Remember Me

“In your love,  re-member me…” Psalm 25


Samaritan-woman-2Certainly one of the most painful experiences of human existence is the shame of social alienation. To be cut off from family, friends, community—to be shunned, excluded, rejected, dismembered—is a suffering that can be so crushing as to distort all perceptions of reality and render life unbearable.

Shame is a debilitating thing.

Guilt, by contrast can be a life-giving thing. Guilt is like the nerve endings in your fingers that alert you to the fact that you’ve leaned on a hot stove and should probably remove your hand. It is interesting to note how leprosy—a disease that figures prominently in the scriptures, with wonderfully metaphoric potential—is the deadening of the nerves so that the afflicted person doesn’t know damage is being done until it’s too late. In the Bible, we see that leprosy is a disease Jesus is keen to heal, ironically restoring the possibility of life-saving pain to the afflicted person.

But shame is different.

It could be said that guilt is feeling badly for what you’ve done. Shame is feeling badly for who you are. The one feeling can save your life, the other destroy it. The distinction is vital.

A potential danger while observing Lent—a time when we begin to consider the true state of our soul with its unruly impulses and inordinate loves—is that we can confuse the two emotions and mistakenly turn toward death instead of away from it.

painting: Jacek Malczewski
painting: Jacek Malczewski

And so, one of the readings for the third Sunday of Lent is the gospel story of the Samaritan woman whom Jesus meets and engages at Jacob’s well (John 4: 5-42).

I’ve heard countless sermons on this passage. Many focus on the Samaritan woman’s wantonly behaviour as evidenced by her serial relationships. She is clearly a social outcast, demonstrated by the fact that she is collecting water in the heat of the day by herself rather than in the cool of the morning with the other village women.

One reading of the text portrays Jesus as stern and knowing, but merciful. Her response is relief, gratitude and proclamation. Well and good.

But professor and author Robert Hoch has observed that the story of the Samaritan woman follows the story of Nicodemus, who by contrast was an insider, upstanding and revered in his community, both learned and influential. Yet Nicodemus comes to Jesus in the cover of night, wary of exposure. Why is it that the person whose stature and security is assured seeks Jesus in the “safety” of darkness?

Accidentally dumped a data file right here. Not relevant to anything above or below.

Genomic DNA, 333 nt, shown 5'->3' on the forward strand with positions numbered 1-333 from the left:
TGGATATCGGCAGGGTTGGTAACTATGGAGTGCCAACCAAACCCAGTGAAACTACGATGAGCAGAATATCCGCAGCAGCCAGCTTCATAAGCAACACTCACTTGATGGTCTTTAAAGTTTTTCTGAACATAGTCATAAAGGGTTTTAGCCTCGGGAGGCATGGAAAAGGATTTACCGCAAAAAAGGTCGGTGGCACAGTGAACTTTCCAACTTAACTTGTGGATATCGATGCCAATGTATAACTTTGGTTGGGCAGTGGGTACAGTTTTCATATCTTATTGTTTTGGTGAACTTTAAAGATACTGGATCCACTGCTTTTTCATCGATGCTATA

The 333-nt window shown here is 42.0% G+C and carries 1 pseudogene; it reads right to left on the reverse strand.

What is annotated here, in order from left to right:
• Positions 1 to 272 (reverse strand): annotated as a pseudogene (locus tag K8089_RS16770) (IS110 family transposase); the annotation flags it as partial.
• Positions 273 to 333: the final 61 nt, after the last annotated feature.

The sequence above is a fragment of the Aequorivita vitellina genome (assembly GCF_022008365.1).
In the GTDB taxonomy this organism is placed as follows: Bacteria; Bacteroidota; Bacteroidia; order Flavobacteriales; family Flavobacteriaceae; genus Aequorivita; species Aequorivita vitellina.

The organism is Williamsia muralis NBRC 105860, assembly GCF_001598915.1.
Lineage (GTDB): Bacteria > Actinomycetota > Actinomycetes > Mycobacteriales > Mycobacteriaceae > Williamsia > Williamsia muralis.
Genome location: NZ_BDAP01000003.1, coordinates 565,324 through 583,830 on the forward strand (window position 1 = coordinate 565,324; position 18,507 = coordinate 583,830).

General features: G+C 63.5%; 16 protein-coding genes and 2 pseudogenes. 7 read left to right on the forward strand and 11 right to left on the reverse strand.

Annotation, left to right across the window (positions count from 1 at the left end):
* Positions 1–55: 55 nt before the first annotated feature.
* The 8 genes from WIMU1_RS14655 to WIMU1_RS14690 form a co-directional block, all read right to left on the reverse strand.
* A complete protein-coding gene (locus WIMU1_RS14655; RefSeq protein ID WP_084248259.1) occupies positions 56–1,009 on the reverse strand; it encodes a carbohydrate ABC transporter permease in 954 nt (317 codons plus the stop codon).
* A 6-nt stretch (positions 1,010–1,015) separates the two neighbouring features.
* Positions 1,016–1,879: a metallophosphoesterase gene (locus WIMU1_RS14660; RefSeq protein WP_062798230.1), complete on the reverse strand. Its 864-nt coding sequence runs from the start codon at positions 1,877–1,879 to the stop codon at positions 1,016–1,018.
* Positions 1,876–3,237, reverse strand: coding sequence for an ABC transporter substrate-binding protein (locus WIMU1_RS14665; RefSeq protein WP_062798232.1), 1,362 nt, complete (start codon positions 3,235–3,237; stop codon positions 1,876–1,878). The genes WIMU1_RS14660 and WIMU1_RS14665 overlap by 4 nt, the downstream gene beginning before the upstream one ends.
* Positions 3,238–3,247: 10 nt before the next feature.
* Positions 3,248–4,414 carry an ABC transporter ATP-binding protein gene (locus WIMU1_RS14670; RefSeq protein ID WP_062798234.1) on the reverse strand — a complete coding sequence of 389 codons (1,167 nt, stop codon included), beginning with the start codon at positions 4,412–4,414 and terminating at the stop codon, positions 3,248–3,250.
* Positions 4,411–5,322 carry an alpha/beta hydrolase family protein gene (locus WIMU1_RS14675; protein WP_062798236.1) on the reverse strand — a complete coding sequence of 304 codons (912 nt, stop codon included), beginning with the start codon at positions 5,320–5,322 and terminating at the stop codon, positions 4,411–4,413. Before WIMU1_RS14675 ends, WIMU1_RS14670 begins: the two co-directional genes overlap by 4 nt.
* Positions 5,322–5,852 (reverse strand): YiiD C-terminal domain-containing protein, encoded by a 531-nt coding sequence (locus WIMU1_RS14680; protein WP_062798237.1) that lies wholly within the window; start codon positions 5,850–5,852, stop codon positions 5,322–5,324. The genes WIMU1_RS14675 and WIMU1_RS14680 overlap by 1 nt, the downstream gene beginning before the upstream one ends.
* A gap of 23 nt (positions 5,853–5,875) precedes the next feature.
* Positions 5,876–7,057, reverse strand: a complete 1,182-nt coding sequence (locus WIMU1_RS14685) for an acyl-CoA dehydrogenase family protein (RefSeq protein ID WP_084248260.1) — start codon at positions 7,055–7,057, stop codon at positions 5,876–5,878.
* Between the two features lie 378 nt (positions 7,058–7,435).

The outcast Samaritan woman, however, encounters Jesus in the bright light of midday. She can be seen from a mile off, and Jesus does indeed “see” her. First, he sees her dignity by asking for and accepting her aid in drawing water. She is rather taken aback, not accustomed to such kindness, especially from a Jewish man.

“You’ve had five husbands…” Jesus observes (sees).

Here Robert Hoch points out that in cultures with pervasive poverty (both ancient and modern), women often marry for security. The less egalitarian a society is, the more vital marriage is to survival. But in such situations of unequal power and opportunity, abuse is rampant as the stronger person slowly pulverizes the spirit, if not the body, of the weaker. Such contempt and expulsion often results in wider social alienation as the community scapegoats the victim to deflect their own neglect and complicity.

Perhaps the woman’s marginalization was not a result of wantonness. Could she have been the casualty of a wider social disease, one that victimizes and expels rather than repents and re-integrates members of the community (re-members)?

Jesus sees the Samaritan woman’s pain. He feels her alienation. He absorbs her cynicism and weariness and says, in effect, “I re-member you. And I will not disappoint, for I am the well (life) that will never run dry.”

It is worth noting in this context that the scriptures repeatedly refer to Jesus as the bridegroom and to us as the bride. It is important during Lent that we encounter Jesus as He truly is: as the one who encounters us as we truly are.